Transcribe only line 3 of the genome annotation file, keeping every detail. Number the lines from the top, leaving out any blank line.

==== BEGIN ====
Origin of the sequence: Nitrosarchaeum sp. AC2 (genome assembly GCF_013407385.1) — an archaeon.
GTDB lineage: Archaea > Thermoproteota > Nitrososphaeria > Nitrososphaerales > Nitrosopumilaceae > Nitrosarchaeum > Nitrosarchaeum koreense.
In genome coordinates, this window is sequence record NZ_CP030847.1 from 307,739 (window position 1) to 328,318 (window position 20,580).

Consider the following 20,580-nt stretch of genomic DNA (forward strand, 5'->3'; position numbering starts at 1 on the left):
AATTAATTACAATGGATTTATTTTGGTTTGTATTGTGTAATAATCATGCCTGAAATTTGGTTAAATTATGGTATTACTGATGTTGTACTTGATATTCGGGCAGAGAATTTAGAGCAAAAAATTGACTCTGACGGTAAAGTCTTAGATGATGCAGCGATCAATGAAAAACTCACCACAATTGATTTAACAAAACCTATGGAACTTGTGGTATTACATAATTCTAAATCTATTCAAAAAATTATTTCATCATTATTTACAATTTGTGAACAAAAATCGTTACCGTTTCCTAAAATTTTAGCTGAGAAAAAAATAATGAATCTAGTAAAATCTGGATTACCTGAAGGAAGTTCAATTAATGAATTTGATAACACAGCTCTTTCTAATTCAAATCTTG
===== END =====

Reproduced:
In genome coordinates, this window is sequence record NZ_CP030847.1 from 307,739 (window position 1) to 328,318 (window position 20,580).